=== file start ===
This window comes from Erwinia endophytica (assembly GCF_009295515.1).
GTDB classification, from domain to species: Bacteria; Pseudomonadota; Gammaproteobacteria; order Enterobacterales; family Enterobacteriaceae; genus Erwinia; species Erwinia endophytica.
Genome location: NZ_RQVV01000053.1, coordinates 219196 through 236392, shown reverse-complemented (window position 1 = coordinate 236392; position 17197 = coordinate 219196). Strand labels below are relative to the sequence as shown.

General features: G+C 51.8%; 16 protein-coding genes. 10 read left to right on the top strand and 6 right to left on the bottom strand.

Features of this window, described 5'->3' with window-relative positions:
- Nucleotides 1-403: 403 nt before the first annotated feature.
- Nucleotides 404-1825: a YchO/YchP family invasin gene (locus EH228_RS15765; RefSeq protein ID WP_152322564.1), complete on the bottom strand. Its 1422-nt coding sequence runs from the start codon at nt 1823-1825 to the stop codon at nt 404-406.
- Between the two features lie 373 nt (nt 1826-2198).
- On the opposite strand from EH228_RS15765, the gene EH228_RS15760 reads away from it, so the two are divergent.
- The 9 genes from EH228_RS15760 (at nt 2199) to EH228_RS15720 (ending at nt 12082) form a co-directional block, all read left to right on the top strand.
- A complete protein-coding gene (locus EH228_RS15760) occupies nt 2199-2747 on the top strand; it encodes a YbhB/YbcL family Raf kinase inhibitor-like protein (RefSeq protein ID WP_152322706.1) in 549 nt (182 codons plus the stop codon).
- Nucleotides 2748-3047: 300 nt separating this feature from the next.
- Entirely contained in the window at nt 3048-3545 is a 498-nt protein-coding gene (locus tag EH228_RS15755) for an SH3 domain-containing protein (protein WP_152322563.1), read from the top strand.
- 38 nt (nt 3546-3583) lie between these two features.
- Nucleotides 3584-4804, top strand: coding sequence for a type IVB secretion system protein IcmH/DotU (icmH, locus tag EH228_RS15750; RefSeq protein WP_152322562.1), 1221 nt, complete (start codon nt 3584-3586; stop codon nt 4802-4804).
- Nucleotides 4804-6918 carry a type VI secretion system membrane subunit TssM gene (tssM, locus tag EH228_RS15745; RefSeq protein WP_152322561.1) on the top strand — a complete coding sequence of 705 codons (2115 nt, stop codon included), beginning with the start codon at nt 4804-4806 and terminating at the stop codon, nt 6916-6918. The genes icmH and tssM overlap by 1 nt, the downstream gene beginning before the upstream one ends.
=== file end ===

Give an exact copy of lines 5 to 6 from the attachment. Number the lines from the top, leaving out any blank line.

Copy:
Features of this window, described 5'->3' with window-relative positions:
- Nucleotides 1-403: 403 nt before the first annotated feature.